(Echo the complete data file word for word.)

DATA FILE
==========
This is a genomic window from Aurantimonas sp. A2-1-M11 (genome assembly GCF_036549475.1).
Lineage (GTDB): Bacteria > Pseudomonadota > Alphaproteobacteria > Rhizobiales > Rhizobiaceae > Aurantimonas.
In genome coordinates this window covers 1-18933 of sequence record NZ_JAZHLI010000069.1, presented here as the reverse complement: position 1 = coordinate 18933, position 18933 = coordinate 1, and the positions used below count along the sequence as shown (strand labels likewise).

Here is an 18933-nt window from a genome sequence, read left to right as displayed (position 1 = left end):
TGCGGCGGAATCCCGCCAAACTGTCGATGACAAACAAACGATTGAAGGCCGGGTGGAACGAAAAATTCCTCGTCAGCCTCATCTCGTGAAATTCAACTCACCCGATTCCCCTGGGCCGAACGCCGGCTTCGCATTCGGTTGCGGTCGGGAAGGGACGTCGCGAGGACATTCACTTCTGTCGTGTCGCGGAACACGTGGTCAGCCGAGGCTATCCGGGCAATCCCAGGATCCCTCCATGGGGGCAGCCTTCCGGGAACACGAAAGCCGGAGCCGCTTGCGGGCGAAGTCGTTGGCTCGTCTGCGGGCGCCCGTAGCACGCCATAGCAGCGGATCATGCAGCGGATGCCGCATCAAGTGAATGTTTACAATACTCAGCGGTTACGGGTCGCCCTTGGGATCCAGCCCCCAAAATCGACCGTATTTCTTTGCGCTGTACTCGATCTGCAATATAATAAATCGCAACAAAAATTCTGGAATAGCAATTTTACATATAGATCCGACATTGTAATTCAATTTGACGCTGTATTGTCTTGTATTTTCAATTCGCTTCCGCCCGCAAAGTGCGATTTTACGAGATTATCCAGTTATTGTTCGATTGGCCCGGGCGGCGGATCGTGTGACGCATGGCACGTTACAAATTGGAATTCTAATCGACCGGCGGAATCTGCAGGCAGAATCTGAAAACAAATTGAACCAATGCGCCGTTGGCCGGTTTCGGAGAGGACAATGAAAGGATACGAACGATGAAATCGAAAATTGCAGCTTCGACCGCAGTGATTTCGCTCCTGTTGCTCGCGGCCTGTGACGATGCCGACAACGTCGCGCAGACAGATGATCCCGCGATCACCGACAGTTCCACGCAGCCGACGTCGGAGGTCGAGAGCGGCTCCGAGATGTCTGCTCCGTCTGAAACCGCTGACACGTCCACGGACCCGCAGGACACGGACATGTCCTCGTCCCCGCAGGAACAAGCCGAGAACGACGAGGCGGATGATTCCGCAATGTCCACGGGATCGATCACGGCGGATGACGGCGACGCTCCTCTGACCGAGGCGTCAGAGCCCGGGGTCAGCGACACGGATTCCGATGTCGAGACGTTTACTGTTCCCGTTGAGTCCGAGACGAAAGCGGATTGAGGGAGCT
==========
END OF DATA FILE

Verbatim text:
This is a genomic window from Aurantimonas sp. A2-1-M11 (genome assembly GCF_036549475.1).
Lineage (GTDB): Bacteria > Pseudomonadota > Alphaproteobacteria > Rhizobiales > Rhizobiaceae > Aurantimonas.
In genome coordinates this window covers 1-18933 of sequence record NZ_JAZHLI010000069.1, presented here as the reverse complement: position 1 = coordinate 18933, position 18933 = coordinate 1, and the positions used below count along the sequence as shown (strand labels likewise).

Here is an 18933-nt window from a genome sequence, read left to right as displayed (position 1 = left end):
TGCGGCGGAATCCCGCCAAACTGTCGATGACAAACAAACGATTGAAGGCCGGGTGGAACGAAAAATTCCTCGTCAGCCTCATCTCGTGAAATTCAACTCACCCGATTCCCCTGGGCCGAACGCCGGCTTCGCATTCGGTTGCGGTCGGGAAGGGACGTCGCGAGGACATTCACTTCTGTCGTGTCGCGGAACACGTGGTCAGCCGAGGCTATCCGGGCAATCCCAGGATCCCTCCATGGGGGCAGCCTTCCGGGAACACGAAAGCCGGAGCCGCTTGCGGGCGAAGTCGTTGGCTCGTCTGCGGGCGCCCGTAGCACGCCATAGCAGCGGATCATGCAGCGGATGCCGCATCAAGTGAATGTTTACAATACTCAGCGGTTACGGGTCGCCCTTGGGATCCAGCCCCCAAAATCGACCGTATTTCTTTGCGCTGTACTCGATCTGCAATATAATAAATCGCAACAAAAATTCTGGAATAGCAATTTTACATATAGATCCGACATTGTAATTCAATTTGACGCTGTATTGTCTTGTATTTTCAATTCGCTTCCGCCCGCAAAGTGCGATTTTACGAGATTATCCAGTTATTGTTCGATTGGCCCGGGCGGCGGATCGTGTGACGCATGGCACGTTACAAATTGGAATTCTAATCGACCGGCGGAATCTGCAGGCAGAATCTGAAAACAAATTGAACCAATGCGCCGTTGGCCGGTTTCGGAGAGGACAATGAAAGGATACGAACGATGAAATCGAAAATTGCAGCTTCGACCGCAGTGATTTCGCTCCTGTTGCTCGCGGCCTGTGACGATGCCGACAACGTCGCGCAGACAGATGATCCCGCGATCACCGACAGTTCCACGCAGCCGACGTCGGAGGTCGAGAGCGGCTCCGAGATGTCTGCTCCGTCTGAAACCGCTGACACGTCCACGGACCCGCAGGACACGGACATGTCCTCGTCCCCGCAGGAACAAGCCGAGAACGACGAGGCGGATGATTCCGCAATGTCCACGGGATCGATCACGGCGGATGACGGCGACGCTCCTCTGACCGAGGCGTCAGAGCCCGGGGTCAGCGACACGGATTCCGATGTCGAGACGTTTACTGTTCCCGTTGAGTCCGAGACGAAAGCGGATTGAGGGAGCT